While some very key data could very well have been in the seven folders encrypted (It wasn't in our case), the total effect is still minimal. With a proper backup solution in place, our total recovery time will likely <4 hours and only that high because I am using the opportunity to redeploy the workstation that was infected.

If you are spending more than 4 hours trying to develop a defense against crypto lockers, it probably isn't worth the cost of developing it.

Files are just bytes.

There's no special "encrypted" status in this context. Either you have write access to the file, or you don't. Once you have any write access to a file, all bets are off. There's nothing different about encrypted bytes vs other bytes that you can guard against. You might argue that encrypted bytes are somehow "more random", but compression algorithms have pretty much the same effect... anything that might try to detect writing encrypted bytes is likely to also trigger whenever anyone edits or saves an image, video, or audio file.

If you want to guard against ransom-ware on a file server, have good anti-virus protection on the clients, at your gateway, and at the server. Follow the principle of least privilege at the local machine to limit the possibility of infection and at the file server/file share levels to limit write access and therefore the scope of the damage if/when infections occur. Take good backups (with tested restores) that are physically separated from the source so you can recover files if/when something happens.

It might be interesting to see a file share platform that only allows certain known file types, buffers write I/O, and scans the headers of the files to make sure header data matches the file extensions (jpgs have readable headers, txt files only allow ascii, etc). But this is definitely not part of your common SMB/DFS/CIFS share, and this kind of thing is easy to defeat by just always writing valid headers.

No, you cannot prevent files from being encrypted. How is the OS supposed to know if a file is encrypted vs being of some format it doesn't "know" about?

You can disable OS-level encryption, and perhaps some programs from running via GPO, but that cannot stop every program, nor users uploading already encrypted files.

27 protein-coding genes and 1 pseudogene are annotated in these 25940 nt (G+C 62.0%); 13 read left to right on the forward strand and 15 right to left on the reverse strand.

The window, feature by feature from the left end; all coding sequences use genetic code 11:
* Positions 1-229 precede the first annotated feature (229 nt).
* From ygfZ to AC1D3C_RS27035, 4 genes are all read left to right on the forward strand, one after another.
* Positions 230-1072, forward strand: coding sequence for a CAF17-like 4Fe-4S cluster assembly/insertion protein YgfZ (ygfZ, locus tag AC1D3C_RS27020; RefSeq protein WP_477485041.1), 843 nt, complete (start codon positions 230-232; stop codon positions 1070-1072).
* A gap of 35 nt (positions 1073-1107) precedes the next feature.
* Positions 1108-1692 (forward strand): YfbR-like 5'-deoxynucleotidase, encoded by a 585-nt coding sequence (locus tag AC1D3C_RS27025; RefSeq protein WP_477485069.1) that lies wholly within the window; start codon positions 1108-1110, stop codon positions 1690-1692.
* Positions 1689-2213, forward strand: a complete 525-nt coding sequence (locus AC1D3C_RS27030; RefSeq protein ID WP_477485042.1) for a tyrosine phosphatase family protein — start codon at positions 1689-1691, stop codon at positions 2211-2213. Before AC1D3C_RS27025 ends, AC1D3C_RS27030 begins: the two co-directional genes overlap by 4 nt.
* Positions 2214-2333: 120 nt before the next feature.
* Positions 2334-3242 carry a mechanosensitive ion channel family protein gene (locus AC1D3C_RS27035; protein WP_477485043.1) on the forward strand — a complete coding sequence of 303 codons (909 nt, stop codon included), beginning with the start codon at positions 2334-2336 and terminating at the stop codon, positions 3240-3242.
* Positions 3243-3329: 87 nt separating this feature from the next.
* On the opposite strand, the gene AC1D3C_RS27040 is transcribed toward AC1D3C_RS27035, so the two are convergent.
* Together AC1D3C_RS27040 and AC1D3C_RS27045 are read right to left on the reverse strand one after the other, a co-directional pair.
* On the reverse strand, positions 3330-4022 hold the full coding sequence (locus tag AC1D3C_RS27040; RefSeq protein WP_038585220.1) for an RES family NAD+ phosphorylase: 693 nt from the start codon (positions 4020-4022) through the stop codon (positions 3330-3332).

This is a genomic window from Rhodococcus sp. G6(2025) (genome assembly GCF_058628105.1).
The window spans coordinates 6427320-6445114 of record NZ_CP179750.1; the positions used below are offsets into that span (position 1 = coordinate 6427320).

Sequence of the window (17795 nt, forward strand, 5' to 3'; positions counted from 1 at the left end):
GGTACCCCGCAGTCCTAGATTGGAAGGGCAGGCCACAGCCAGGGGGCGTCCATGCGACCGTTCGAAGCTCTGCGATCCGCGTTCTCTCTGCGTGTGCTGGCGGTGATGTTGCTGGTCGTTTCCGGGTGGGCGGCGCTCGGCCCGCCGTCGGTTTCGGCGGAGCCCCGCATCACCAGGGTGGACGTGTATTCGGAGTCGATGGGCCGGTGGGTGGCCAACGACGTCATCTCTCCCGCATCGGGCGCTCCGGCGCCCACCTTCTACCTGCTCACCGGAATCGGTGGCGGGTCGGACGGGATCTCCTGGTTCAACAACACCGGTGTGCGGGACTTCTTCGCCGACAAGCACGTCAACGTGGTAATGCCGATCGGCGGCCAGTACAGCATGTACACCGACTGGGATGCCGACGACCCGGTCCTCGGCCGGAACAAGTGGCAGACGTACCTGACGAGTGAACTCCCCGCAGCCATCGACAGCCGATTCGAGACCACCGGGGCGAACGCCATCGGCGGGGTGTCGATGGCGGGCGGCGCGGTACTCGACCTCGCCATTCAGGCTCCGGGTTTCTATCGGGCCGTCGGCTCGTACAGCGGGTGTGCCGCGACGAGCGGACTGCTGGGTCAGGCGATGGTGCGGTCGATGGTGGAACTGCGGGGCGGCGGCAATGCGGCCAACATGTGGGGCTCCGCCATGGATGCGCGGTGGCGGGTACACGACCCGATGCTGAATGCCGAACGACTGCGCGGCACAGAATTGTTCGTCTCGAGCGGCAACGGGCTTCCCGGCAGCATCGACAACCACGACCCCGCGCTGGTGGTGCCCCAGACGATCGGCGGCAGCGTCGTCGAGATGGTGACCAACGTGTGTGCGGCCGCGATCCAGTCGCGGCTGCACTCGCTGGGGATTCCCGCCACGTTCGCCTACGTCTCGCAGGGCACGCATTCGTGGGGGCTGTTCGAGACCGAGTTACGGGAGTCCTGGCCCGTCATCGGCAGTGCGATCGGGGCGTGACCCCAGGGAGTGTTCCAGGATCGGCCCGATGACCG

What you want to do is ensure users are only putting files where they are supposed to - and no where else.

If you have Active directory, you can try a SRP (Software Restriction Policies) GPO to block executables in this paths:

%AppData%\
%AppData%\*\
%localappdata%\
%localappdata%\*\
%localappdata%\Microsoft\Windows\Temporary Internet Files\
%localappdata%\Microsoft\Windows\Temporary Internet Files\Content.Outlook\
%localappdata%\Microsoft\Windows\Temporary Internet Files\Content.Outlook\*\
%localappdata%\Microsoft\Windows\Temporary Internet Files\Content.Outlook\*\*\
%Temp%\
%Temp%\$*\
%Temp%\*.zip\
%userprofile%\

Extracted from: http://www.sysadmit.com/2015/04/windows-gpo-para-prevenir-cryptolocker.html

There is [potentially] a SIMPLE solution to this. Create (maybe through ACL) the ability for the OS to require a user approval when a modification is made to a certain file type (e.g. .mdb, .docx, etc.). Since crytpo processes do these things rapidly, without user intervention, the encryption succeeds. But if clicking on an "OK" button will allow the write, it will also PREVENT a write to a file.

It's probably not a perfect solution, but it's a start in preventing rapid file modifications from client systems on shared drives.

Just my 2¢ US (or $7.54 Canadian)

We are having similar issues. Users are coping encrypted file to our main Windows 2012 R2 File server and of course other users can't read the files. A couple weird things are: it used to prompt the user when they copying the encrypted files to give them a choice of de-crypting first, it doesn't do that anymore and copies the encrypted files directly. The other weirdness is that on my test Windows 2012 R2 server, it does not allow encrypted files instead it takes a long while to copy the file and when it is done the files is not encrypted. I'm running Windows update to see if "breaks" then.

Here's the suggestion from our Encryption software support team. I have yet to apply it since I can't duplicate the issue on our production server in our test environment.

By setting the EFS option to “Don’t Allow”, that will cause the prompts to reappear. The behavior you are describing is most likely a setting on that file server. When Microsoft completes the setup of a new server, regardless of that server’s role, the setting for EFS on the server (not the domain) will be set to “Not Defined”. Depending on the scenario, “Not Defined” could mean “enabled” or “disabled”. On the file server, open “gpedit.msc” and navigate to Computer Configuration >> Windows Settings >> Security Settings >> Public Key Policies >> Encrypting File System. Right-click on the EFS folder, and select Properties. Change the option for “File encryption using Encrypting File System (EFS)” to “Don’t Allow” or “Disable”. ***Note: Before you turn off EFS on the file server, you should have the users move the data back to his/her original machine. After you have disabled EFS, the user can copy the data back to the file share. We also recommend that EFS be disabled on all file servers that you may have in your environment.